These bands were soon joined by others including Oasis, Pulp, Supergrass, Sleeper and Elastica. Britpop groups brought British alternative rock into the mainstream and formed the backbone of a larger British cultural movement called ‘Cool Britannia.’ Although its more popular bands were able to spread their commercial success overseas, especially to the United States, the movement largely fell apart by the end of the decade.

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February 23, 2011

Cool Britannia

Cool Britannia is a media term that was used during the mid-to-late 20th century to describe the contemporary culture of the United Kingdom. The term was prevalent during the 1990s and later became closely associated with the early years of ‘New Labour’ under Tony Blair. It is a pun on the title of the British patriotic song ‘Rule, Britannia!’

The phrase ‘Cool Britannia’ was first used in 1967 as a song title by the Bonzo Dog Doo Dah Band. The phrase reappeared in the mid-1990s as a registered trade mark for one of Ben & Jerry’s ice-creams (vanilla with strawberries and chocolate-covered shortbread). The ice cream name and recipe was coined in early 1996 by an American lawyer living in London, Sarah Moynihan-Williams, as a winning entry in a Ben and Jerry’s ice cream competition. The phrase was quickly adopted in the media and in advertising.

February 23, 2011

Nasser Bouzida

the bongolian

humanize

Nasser Bouzida (also known as The Bongolian) is a member of Big Boss Man, an electric funk quartet formed in the U.K. in 1998. The original lineup was and still is Bouzida on organs, percussion and occasional vocals, Scott Milsom on the bass guitar, Trevor Harding on the electric guitar and Nick Nicholls on drums.

February 23, 2011

Reggie Watts

Reggie Watts

Reggie Watts is a New York-based comedian and musician.

Watts’ shows are mostly improvised and consist of stream of consciousness stand-up in various shifting personae, mixed with loop pedal-based a cappella compositions.

February 23, 2011

Tumbolia

wonderland

In Douglas Hofstadter’s book ‘Gödel, Escher, Bach,’ Tumbolia is ‘the land of dead hiccups and extinguished light bulbs,’ ‘where dormant software waits for its host hardware to come back up.’ The concept is introduced in the dialogue ‘Little Harmonic Labyrinth’ (based on the piece of the same name by Bach). In a later dialogue ‘A Mu Offering’ (named after Bach’s ‘Musical Offering’), a Tortoise gets rid of a knot in a string by tying a second one, and both disappear to Tumbolia; apparently, this is ‘The Law of Double Nodulation’ (a parody of the law of double negation).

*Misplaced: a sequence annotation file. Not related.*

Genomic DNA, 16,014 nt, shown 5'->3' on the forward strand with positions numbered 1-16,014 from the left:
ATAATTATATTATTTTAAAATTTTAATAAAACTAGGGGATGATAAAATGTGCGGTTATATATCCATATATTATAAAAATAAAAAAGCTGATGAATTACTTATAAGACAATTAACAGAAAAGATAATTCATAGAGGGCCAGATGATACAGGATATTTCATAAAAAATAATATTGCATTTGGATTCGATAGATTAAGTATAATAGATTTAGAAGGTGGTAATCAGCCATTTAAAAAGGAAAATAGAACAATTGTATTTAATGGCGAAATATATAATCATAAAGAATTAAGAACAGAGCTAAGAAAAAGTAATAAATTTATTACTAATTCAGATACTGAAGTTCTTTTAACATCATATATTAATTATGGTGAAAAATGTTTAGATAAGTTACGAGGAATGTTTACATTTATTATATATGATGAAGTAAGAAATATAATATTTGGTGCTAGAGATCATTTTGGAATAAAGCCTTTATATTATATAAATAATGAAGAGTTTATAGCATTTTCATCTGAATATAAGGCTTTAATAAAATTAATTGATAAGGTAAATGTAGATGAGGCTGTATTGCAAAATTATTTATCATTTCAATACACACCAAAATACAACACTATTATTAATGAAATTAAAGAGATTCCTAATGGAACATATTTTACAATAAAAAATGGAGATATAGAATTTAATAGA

The return of the two knots from Tumbolia prompts the speculation that some ‘layers of Tumbolia’ are more accessible than others. It is mentioned that ‘pushing’ or ‘popping’ potion can be used (drunk by the characters) to navigate up and down the various levels of Tumbolia. Tumbolia is compared to the Zen view of life after death, using the image of a snowflake, a self-contained subsystem of the universe, dissolving into ‘the larger system which once held it.’ Finally, in the book’s last dialogue, Hofstadter (himself appearing as a character) tells us that Tumbolia is where dreamed characters go when the dreamer wakes up.

February 23, 2011

Gödel, Escher, Bach

geb

Gödel, Escher, Bach: An Eternal Golden Braid’ (GEB) is a book by cognitive scientist Douglas Hofstadter, described by the author as ‘a metaphorical fugue on minds and machines in the spirit of Lewis Carroll.’ On its surface, GEB examines logician Kurt Gödel, artist M. C. Escher and composer Johann Sebastian Bach, discussing common themes in their work and lives. At a deeper level, the book is a detailed and subtle exposition of concepts fundamental to mathematics, symmetry, and intelligence. Through illustration and analysis, the book discusses how self-reference and formal rules allow systems to acquire meaning despite being made of ‘meaningless’ elements.

It also discusses what it means to communicate, how knowledge can be represented and stored, the methods and limitations of symbolic representation, and even the fundamental notion of ‘meaning’ itself. In response to confusion over the book’s theme, Hofstadter has emphasized that GEB is not about mathematics, art, and music but rather about how cognition and thinking emerge from well-hidden neurological mechanisms. In the book, he presents an analogy about how the individual neurons of the brain coordinate to create a unified sense of a coherent mind by comparing it to the social organization displayed in a colony of ants.